Thursday, 6 November 2014
I'm one of those parents who takes a gazillion kid photos on my iPhone (aren't we all) and it's so full now that I need to delete old ones every time I want to capture the next too-cute toddler thing he's doing.
Inevitably, I become captivated by those old pictures, those fleeting moments of early motherhood with a squishy newborn in too-big jumpsuits; the first smile; the snuggles in bed with nowhere to be. I look wistfully at his teeny-ness, and feel where I was then; consumed by doing things 'right' while fumbling with my own sense of who I was on -647 hours sleep, like an adrenalin-charged deer in the headlights.
I came up for air at some point in the first year as I realised that to be the connected, conscious parent I wanted to be I'd have to work through some of my own stuff and take care of my own needs too. Fancy that!
This little spiritual teacher of mine is now a walking, talking person with a cheekiness and confidence that is irresistible. Sure, he pushes buttons, but they are MY buttons, not his, which I try to remember when he spits it because his banana is peeled too far down, or won't brush his teeth, or 'interrupts' me when I'm trying to do the dishes.
And so I take a breath and remind myself that just like those old photos show, these moments are fleeting too. I let go of the list, the dishes, and horsey ride around the house. And roar like a dinosaur. And maybe stick some undies on my head for good measure! (I'll do anything for a laugh)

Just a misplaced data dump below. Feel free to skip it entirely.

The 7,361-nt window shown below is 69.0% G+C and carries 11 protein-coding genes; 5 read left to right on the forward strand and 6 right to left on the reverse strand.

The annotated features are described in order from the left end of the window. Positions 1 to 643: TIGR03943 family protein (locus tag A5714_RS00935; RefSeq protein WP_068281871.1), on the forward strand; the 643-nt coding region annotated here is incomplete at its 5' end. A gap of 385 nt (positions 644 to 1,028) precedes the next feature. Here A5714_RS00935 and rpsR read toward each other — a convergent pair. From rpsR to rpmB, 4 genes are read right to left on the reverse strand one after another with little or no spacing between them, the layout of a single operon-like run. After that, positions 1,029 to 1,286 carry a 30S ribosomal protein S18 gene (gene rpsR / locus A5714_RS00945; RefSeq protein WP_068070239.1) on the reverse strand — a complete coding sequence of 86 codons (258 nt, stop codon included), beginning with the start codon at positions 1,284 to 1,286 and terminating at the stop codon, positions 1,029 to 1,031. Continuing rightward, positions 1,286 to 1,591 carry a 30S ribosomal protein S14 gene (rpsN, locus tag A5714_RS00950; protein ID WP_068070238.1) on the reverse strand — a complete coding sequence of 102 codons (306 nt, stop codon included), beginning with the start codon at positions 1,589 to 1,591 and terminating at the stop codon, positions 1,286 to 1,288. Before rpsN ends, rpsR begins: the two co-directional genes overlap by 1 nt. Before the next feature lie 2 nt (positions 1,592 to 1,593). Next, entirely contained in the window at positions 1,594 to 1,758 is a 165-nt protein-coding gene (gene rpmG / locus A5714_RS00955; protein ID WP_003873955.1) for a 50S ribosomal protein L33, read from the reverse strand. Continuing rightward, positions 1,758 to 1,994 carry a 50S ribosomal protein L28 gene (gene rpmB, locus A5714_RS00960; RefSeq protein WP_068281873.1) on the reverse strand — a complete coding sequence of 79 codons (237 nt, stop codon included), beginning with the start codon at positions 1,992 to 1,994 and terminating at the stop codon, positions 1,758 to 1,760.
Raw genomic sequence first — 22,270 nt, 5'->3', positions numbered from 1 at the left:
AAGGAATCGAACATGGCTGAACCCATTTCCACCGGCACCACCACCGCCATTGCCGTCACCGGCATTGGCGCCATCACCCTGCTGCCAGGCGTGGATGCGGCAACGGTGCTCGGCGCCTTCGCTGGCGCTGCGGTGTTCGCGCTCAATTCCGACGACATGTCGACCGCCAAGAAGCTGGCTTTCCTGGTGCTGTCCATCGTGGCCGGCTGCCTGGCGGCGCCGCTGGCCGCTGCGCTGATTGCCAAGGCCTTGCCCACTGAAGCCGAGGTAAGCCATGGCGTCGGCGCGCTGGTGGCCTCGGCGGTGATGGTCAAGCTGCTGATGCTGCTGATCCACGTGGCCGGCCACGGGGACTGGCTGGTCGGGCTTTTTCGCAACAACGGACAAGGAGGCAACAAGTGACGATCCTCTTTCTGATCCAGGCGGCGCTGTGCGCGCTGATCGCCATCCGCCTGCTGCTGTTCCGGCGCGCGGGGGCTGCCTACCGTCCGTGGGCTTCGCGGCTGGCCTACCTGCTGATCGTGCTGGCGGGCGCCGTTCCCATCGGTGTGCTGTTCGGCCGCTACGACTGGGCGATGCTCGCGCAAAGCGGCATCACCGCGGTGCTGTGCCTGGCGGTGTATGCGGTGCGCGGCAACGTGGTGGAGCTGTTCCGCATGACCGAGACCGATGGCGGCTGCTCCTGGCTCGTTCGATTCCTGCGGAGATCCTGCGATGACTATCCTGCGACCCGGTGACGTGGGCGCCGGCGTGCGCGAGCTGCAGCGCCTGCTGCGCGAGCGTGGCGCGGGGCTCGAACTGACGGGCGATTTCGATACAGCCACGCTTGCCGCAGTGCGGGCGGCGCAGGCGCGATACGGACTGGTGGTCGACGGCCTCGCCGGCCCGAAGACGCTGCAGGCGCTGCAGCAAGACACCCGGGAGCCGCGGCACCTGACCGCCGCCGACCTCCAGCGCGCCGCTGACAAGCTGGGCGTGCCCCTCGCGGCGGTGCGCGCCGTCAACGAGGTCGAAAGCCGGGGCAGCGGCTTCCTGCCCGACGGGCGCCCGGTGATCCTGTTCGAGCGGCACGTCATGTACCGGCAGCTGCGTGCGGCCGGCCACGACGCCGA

What do you do to get out of your head and connect with your kids?
Friday, 31 October 2014
Many people say they feel stuck for snack options when it comes to real food - it can be so easy just to grab something on the run. But the perceived convenience of store-bought dips can overshadow what's inside - often, fake sugars, preservatives, hydrogenated vegetable oils and more. Not to mention the wasteful packaging.
If you have a high-powered mixing device of some kind, making your own dips is really quick and budget-friendly. You can also make extra and freeze it, ready to pull out if you have somewhere to go or people coming around (or hungry kids!).
This hommus recipe is one I used to whip up in the Thermomix before work and the beetroot and walnut dip is a current fave.
400g cooked chickpeas (if going canned, choose BPA-free if you can (see what I did there?!)
2 garlic cloves, peeled
2 tablespoons tahini
Juice of 1 lemon
Small handful fresh coriander (optional)
What to do
Add garlic cloves and coriander (if using) to blender and blitz up, then add chickpeas, tahini and half the lemon juice. Blend together until the chickpeas are the desired consistency. If it looks a little dry, add more lemon juice.
If you have any leftover lemon juice, add it to a glass a water for a refreshing drink!
Beetroot and walnut dip
2 large beetroot, roasted (you can do this in advance when you're using the oven for something else, then refrigerate)
1 garlic clove, peeled
1 cup walnuts
Half a large brown onion
Half teaspoon dried cumin
Small handful fresh coriander
Juice of half a lemon
What to do
Peel and chop roasted beetroot and set aside. Add garlic, onion and coriander to blender and blitz up, then add all remaining ingredients and blend to desired consistency.
Real, simple food made easy.
Friday, 24 October 2014
When we want to make changes in our lives, the gap between where we are now and where we want to be can often feel overwhelming. Commonly, we go in with grand plans, give it a red-hot go for a few days, and then life takes over and all your best intentions have fallen by the wayside. I’ve done this time and time again – in the quest for perfection, I’ve gone in too strong, set unrealistic expectations of myself, and failed.
Earlier this week a bunch of lovely people came along to my first film screening, of Overfed and Undernourished. Many were well on the path of eating whole foods and ‘ticking the boxes’ of living well, so to speak. Others were just embarking on their journey of cutting out junk and overhauling their lifestyle and one lady during the Q & A asked, “Where do I start?” To this person I say: begin with the end in mind, but be gentle on yourself.